Molecular Characterization of the Escherichia coli Asymptomatic Bacteriuria Strain 83972: The Taming of a Pathogen
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Escherichia coli is the most common organism associated with asymptomatic bacteriuria (ABU). In contrast to uropathogenic E. coli (UPEC), which causes symptomatic urinary tract infections (UTI), very little is known about the mechanisms by which these strains colonize the human urinary tract. The prototype ABU E. coli strain 83972 was originally isolated from a girl who had carried it asymptomatically for 3 years. Deliberate colonization of UTI-susceptible individuals with E. coli 83972 has been used successfully as an alternative approach for the treatment of patients who are refractory to conventional therapy. Colonization with strain 83972 appears to prevent infection with UPEC strains in such patients despite the fact that this strain is unable to express the primary adhesins involved in UTI, viz. P and type 1 fimbriae. Here we investigated the growth characteristics of E. coli 83972 in human urine and show that it can outcompete a representative spectrum of UPEC strains for growth in urine. The unique ability of ABU E. coli 83972 to outcompete UPEC in urine was also demonstrated in a murine model of human UTI, confirming the selective advantage over UPEC in vivo. Comparison of global gene expression profiles of E. coli 83972 grown in lab medium and human urine revealed significant differences in expression levels in the two media; significant down-regulation of genes encoding virulence factors such as hemolysin, lipid A, and capsular polysaccharides was observed in cells grown in urine. Clearly, divergent abilities of ABU E. coli and UPEC to exploit human urine as a niche for persistence and survival suggest that these key differences may be exploited for preventative and/or therapeutic approaches.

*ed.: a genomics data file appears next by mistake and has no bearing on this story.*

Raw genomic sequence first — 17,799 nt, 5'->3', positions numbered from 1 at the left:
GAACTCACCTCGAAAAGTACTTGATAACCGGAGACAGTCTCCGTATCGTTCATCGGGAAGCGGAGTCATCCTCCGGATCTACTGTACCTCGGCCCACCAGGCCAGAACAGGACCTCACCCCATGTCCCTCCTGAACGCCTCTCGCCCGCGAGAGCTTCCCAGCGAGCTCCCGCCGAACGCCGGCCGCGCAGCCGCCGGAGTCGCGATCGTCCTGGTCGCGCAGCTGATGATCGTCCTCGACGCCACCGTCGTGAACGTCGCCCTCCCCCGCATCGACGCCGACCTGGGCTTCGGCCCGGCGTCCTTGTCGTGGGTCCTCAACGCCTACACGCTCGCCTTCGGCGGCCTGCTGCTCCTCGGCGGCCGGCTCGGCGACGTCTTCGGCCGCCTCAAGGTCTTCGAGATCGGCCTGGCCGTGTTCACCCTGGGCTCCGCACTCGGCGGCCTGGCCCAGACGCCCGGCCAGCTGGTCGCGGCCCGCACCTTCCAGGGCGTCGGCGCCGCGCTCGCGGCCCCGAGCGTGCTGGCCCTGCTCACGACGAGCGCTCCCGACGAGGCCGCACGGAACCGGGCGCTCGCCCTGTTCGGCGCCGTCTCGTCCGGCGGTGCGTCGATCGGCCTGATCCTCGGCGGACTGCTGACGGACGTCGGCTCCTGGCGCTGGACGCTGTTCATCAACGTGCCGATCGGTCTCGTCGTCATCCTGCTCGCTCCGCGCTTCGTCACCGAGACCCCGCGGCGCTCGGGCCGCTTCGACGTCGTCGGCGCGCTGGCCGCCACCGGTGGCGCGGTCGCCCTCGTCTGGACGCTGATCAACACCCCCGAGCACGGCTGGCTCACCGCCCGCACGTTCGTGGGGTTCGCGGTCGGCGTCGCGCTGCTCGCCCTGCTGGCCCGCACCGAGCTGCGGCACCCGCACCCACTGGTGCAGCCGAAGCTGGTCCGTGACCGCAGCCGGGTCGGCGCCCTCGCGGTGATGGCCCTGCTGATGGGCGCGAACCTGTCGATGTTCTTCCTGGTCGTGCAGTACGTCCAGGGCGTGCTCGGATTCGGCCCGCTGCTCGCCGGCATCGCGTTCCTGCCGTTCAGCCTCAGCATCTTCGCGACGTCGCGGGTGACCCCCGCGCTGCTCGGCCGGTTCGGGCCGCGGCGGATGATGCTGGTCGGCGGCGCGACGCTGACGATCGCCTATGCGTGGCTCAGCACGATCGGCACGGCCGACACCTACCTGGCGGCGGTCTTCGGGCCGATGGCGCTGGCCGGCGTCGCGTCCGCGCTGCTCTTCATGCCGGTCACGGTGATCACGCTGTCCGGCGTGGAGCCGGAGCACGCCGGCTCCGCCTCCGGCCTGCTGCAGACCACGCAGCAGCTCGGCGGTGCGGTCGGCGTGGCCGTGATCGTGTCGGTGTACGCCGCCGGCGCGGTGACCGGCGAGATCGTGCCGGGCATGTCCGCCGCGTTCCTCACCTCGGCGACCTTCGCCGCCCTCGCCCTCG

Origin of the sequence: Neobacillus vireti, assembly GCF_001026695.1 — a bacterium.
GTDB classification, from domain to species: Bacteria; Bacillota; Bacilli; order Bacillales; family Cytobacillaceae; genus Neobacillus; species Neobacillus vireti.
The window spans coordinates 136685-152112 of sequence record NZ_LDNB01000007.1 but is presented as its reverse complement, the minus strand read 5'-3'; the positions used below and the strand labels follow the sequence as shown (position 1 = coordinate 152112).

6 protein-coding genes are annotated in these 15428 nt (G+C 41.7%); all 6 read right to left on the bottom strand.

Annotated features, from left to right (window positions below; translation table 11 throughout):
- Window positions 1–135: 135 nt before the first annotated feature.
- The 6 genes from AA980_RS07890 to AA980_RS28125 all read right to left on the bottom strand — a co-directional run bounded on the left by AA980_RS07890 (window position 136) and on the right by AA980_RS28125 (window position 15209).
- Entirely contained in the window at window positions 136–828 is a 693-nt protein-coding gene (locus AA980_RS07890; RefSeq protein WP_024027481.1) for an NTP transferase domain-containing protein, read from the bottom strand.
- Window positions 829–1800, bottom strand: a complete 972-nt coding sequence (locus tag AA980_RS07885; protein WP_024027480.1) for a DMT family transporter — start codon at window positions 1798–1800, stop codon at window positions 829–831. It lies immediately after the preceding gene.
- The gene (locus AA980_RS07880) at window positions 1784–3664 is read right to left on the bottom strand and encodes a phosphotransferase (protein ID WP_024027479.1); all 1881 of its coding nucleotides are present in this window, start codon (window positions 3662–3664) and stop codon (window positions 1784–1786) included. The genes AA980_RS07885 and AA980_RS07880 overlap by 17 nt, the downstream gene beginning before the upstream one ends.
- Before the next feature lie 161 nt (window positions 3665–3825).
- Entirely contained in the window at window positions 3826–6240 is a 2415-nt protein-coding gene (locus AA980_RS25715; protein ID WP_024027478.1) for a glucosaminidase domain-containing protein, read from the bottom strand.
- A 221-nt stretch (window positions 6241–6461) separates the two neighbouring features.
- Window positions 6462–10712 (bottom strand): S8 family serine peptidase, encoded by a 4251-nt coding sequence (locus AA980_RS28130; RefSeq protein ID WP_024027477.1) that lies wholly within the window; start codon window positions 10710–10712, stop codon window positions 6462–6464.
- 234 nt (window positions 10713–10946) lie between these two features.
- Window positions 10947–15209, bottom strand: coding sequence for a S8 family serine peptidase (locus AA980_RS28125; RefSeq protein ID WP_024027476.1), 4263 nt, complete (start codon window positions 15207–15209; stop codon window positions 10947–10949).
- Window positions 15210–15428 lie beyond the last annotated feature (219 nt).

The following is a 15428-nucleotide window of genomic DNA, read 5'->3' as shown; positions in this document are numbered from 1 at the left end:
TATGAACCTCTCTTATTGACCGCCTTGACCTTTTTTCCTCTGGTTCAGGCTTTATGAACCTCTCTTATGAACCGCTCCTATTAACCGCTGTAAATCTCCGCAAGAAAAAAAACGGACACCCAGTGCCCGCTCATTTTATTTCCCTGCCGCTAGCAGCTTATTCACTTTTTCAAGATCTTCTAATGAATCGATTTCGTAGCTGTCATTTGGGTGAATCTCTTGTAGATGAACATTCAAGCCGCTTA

Infection and Immunity
Copyright 2006 American Society for Microbiology. The attached file is reproduced here in accordance with the copyright policy of the publisher. Please refer to the journal's website for access to the definitive, published version.